The bill contains several provisions expanding and extending incentives created in 2005 to spur the redevelopment after the hurricanes that hit the Gulf region. Two of these provisions will provide tax relief for taxpayer who received a casualty loss grant and claimed a casualty loss deduction, and extend the deadline for GO Zone construction property eligible for bonus depreciation.
Housing bonds and tax credits
The bill will modify many of the rules for tax-exempt bonds, the low-income housing credit and the rehabilitation credit. An additional $11 billion in tax-exempt bonds will be provided in 2008 for loans to first-time homebuyers and the construction of low-income rental housing. The bill will also remove AMT limitations for tax-exempt housing bonds and allow the low-income housing credit and rehabilitation credit to be used to offset the AMT. Other key provisions would do the following:
- Temporarily make bonds guaranteed by federal home loan banks eligible for treatment as tax-exempt bonds regardless of whether the bonds are used to finance housing programs;
- Temporarily increase the state-by-state annual limit on federal low-income housing tax credits; and
- Update the tax-exempt housing bond rules to conform certain aspects of these rules to the low-income housing tax credit rules.
Payment card reporting
The legislation will require institutions that make payments to merchants in settlement of credit and debit cards, as well as third-party payment networks such as PayPal, to report the gross amount of settlements they pay to, or for the benefit of, merchants and other recipients beginning in 2011. Treasury is authorized to establish the rules under which the information returns will be filed.
The provision follows a proposal in the administration's 2009 budget designed to close the "tax gap" and improve voluntary compliance by providing the IRS with information on revenue received through payment networks.
In the case of third-party payment networks, reporting would only be required on payees who receive at least $20,000 in income from the transactions each year or participate in at least 200 transactions in a year. However, there is not a similar de minimis rule in the case of credit and debit cards. Reporting is required with respect to all payees, including individuals, corporations and partnerships.
The new reporting requirements will apply for settlements occurring in calendar year 2011. Back-up withholding for those who do not provide a valid taxpayer identification number will be required beginning in 2012.
Exclusion of gain on sale of a principal residence
The exclusion from income of the gain from the sale or exchange of a principal residence will be limited under the legislation to the period that a home is actually used as a principal residence. Under current law, all gain on a home up to $250,000 for an individual or $500,000 for a married couple is generally excluded if the home is used as principal residence for two of the five years preceding the sale. Under the bill, the amount of gain excluded from income will be prorated to eliminate the portion of time after 2008 it is not used as principal residence, defined as nonqualified use. For example, if a taxpayer used a property as a vacation home from 2004 through 2011 and a principal residence from 2012 through 2013, the taxpayer would be required to include three-tenths' of the gain in taxable income, representing the portion of time the property was not a principal residence after 2008.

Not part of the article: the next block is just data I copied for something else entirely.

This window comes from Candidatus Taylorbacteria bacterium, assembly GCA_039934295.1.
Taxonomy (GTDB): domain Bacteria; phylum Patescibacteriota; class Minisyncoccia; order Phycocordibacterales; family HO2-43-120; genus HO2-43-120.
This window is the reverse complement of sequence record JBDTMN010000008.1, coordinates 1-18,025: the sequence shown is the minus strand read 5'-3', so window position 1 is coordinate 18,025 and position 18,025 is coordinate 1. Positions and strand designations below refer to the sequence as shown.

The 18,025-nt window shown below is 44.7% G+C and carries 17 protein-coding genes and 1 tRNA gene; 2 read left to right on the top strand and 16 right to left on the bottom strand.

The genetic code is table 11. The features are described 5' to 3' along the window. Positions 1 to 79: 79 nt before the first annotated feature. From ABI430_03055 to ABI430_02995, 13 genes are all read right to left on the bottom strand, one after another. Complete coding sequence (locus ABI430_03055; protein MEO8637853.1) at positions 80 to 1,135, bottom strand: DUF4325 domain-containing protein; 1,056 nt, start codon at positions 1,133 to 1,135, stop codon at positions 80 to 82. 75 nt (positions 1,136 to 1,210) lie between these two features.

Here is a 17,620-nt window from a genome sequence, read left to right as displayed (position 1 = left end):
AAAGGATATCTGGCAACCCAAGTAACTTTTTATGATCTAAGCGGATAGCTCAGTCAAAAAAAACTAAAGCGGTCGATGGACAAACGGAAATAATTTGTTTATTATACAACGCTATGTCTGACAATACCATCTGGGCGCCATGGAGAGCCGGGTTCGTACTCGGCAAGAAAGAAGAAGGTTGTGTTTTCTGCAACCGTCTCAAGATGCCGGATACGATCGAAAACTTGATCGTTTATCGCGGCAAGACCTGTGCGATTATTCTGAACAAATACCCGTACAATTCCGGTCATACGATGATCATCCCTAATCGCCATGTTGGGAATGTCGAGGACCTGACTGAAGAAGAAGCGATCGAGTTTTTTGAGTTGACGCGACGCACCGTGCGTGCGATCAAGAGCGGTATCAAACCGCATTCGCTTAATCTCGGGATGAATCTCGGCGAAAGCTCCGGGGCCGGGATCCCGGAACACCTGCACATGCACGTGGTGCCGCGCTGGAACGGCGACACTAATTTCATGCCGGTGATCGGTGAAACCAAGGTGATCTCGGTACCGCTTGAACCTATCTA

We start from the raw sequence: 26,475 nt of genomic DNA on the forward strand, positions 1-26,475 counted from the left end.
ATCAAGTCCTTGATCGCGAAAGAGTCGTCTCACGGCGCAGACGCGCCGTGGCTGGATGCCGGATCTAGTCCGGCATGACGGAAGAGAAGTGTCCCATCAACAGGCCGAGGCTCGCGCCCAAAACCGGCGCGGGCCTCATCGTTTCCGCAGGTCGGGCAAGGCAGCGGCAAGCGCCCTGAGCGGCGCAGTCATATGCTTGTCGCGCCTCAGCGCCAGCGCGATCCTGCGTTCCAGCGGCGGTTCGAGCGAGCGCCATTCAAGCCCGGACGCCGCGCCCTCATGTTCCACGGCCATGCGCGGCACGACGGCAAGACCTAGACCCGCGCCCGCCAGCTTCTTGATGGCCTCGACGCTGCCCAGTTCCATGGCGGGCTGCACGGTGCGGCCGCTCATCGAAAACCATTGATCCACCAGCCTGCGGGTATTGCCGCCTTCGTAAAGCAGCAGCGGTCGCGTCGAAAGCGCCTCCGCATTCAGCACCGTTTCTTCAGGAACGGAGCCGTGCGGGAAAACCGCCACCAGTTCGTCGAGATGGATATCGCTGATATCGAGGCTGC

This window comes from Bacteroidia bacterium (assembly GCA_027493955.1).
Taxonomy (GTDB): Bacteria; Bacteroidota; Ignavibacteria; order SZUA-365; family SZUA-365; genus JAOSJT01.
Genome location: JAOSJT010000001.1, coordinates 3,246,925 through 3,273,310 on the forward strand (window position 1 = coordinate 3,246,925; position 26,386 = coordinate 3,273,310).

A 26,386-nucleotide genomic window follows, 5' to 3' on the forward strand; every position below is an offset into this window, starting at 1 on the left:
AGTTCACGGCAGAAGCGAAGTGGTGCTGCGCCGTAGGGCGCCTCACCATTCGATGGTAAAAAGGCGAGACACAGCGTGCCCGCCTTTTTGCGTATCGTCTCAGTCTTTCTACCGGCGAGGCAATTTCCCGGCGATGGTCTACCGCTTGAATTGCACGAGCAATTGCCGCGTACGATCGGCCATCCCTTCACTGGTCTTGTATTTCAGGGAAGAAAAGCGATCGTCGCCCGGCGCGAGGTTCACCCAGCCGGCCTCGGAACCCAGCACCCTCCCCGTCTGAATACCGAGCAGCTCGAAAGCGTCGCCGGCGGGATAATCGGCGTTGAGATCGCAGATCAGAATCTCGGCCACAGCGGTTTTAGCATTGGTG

However, when a taxpayer otherwise qualifies for an exclusion of gain by using the property as a principal residence for two of the five years preceding the sale, all time in that five-year period after the date the home is last used as a principal residence will not be considered nonqualified use under the new rules. Thus, if a taxpayer uses a property as principal residence from 2009 through 2010, and then as vacation home from 2011 to 2013, the gain during all five years of ownership can still be excluded from income.
Worldwide interest allocation
The implementation of a new liberalized rule allowing the allocation of interest expense on a worldwide basis will be delayed by two years. The new rule was scheduled to become effective for tax years beginning after 2008, but now will not be effective until tax years beginning after 2010. It is questionable whether the new interest allocation rule will ever become effective. Democratic lawmakers have proposed delaying its implementation for eight additional years to pay for another pending tax bill.
This content has been provided by Grant Thornton LLP and is general in nature and based on authorities that are subject to change. It is not intended and should not be construed as legal, accounting or tax advice or opinion provided by Grant Thornton LLP to the reader.